In 2010, Hong Kong was the sixth largest FX market in the world and the third largest in Asia. There are a lot of trading platforms operating in Hong Kong, such as ABP (Asia Bond Portal), BIA (Bond in Asia), and FXall.
In a new report, OTC Derivatives and Trading Platforms in Hong Kong, Celent examines the regulation dynamics in Hong Kong as well as the market size, trends in the OTC derivatives market, participant trends, electronic trading, and trading platforms. The most recent survey shows that interest rate swaps (IRS) represent over 73% of interest rate derivative transactions in Hong Kong, with about US$1.3 billion in daily turnover. As regulations change the credit landscape, the market continues to shift towards a model that is increasingly standardized and therefore rooted in electronic trading.
Some OTC trading platform providers launched new services in 2011, and some trading may be moved to exchanges. The HKEx is making preparations for the launch of RMB NDFs and IRS clearing by setting up a new OTC clearing house independent of its existing houses. Thomson Reuters, Deutsche Bank, and Standard Chartered launched their own RMB-related derivatives trading platforms in 2011.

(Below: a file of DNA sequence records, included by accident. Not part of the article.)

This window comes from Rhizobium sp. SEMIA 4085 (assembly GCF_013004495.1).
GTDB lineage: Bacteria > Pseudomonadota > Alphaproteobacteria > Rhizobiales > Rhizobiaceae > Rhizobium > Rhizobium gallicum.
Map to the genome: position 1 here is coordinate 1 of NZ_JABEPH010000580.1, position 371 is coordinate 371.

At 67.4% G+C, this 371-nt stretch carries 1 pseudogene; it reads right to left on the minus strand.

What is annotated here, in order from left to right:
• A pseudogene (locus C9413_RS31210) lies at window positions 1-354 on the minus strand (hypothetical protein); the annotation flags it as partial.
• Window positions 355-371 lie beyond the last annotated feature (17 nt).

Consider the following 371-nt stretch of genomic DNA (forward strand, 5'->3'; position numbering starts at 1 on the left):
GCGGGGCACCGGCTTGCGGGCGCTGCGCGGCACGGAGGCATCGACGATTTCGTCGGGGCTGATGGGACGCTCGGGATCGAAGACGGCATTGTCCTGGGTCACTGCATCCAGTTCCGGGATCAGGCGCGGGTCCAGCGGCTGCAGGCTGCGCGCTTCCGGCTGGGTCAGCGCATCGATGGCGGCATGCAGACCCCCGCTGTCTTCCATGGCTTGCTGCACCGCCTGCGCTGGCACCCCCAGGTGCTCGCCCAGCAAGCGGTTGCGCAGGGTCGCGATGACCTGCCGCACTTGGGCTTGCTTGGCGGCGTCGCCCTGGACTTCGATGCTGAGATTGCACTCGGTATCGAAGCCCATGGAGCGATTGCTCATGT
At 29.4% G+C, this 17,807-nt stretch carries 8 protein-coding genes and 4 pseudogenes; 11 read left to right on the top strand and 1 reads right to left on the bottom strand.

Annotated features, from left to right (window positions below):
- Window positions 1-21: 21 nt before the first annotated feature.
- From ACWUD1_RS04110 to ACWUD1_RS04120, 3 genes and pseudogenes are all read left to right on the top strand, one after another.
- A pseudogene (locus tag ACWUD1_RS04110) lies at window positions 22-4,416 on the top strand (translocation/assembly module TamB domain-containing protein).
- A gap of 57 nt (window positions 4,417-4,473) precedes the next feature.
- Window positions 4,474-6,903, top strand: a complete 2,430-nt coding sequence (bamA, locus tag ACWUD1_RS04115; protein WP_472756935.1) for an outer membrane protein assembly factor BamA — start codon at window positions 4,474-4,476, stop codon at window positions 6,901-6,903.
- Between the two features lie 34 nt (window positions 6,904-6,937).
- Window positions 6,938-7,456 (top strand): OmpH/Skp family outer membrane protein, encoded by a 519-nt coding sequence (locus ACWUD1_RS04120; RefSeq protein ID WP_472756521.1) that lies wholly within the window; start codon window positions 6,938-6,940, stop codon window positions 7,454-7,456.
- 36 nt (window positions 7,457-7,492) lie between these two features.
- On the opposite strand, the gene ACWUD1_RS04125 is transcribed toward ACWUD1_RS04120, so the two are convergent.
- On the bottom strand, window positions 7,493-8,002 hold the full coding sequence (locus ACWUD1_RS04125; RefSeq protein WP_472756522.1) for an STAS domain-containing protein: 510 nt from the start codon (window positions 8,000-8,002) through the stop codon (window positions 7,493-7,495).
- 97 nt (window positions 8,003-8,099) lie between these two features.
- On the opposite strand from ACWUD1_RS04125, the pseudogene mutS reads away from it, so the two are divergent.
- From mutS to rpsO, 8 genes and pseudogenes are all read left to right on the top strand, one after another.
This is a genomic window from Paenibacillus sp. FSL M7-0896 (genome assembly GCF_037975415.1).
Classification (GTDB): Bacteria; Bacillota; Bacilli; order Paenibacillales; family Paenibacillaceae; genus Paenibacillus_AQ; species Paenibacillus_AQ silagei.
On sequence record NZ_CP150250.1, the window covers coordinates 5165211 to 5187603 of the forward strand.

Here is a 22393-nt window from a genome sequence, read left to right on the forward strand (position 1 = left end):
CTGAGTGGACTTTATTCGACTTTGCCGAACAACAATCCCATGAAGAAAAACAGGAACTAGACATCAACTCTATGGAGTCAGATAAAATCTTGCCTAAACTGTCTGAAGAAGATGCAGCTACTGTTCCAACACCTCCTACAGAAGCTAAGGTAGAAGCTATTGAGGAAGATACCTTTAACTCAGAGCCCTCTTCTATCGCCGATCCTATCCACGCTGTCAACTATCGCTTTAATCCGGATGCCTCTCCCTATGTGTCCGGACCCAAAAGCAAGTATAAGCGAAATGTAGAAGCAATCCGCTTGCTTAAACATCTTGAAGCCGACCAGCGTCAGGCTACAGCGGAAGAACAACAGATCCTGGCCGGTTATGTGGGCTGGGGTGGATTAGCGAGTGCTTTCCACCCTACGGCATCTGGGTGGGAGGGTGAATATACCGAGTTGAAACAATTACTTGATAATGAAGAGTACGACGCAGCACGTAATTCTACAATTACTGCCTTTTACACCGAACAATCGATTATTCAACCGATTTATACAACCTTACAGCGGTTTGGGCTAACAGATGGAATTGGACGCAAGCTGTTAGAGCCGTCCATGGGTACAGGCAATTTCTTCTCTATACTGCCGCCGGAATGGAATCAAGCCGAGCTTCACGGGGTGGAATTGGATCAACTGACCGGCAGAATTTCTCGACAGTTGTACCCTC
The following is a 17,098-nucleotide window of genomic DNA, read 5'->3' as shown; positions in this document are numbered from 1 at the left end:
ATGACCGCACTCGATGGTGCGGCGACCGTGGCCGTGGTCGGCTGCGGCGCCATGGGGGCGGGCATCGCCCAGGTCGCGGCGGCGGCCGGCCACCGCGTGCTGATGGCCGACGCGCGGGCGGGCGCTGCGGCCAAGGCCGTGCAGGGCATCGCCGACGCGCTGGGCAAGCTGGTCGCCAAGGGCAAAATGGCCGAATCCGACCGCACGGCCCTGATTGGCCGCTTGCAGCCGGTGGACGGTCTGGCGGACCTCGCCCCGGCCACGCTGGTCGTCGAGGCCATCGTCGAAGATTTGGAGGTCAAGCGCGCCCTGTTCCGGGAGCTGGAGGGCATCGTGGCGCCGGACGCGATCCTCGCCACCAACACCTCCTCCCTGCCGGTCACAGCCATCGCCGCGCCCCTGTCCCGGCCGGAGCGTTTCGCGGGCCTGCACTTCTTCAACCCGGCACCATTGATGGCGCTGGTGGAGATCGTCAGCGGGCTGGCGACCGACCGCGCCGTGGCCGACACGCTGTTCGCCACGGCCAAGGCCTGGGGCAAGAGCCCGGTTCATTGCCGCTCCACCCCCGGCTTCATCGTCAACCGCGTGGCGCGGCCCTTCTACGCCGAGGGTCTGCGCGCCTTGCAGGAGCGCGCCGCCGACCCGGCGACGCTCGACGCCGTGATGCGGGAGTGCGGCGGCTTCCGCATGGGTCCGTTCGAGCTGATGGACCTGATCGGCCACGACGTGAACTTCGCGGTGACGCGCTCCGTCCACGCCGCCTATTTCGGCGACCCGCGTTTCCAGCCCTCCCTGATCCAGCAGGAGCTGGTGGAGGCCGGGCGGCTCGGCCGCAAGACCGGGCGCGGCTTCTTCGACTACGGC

"Many factors show that RMB-related derivatives will grow significantly," says Hua Zhang, analyst with Celent's Asian Financial Services group and author of the report, "However, the market size will be very small in the near future, because of few outstanding RMB assets."
The current RMB settlement rate in the international trade is very small, at only around 7%. The daily spot RMB trading will reach US$1.8 billion in 2011 and $3 billion before 2014, while daily RMB FX swaps trading reached $0.3 billion in 2010, and will reach $0.5 billion in 2011.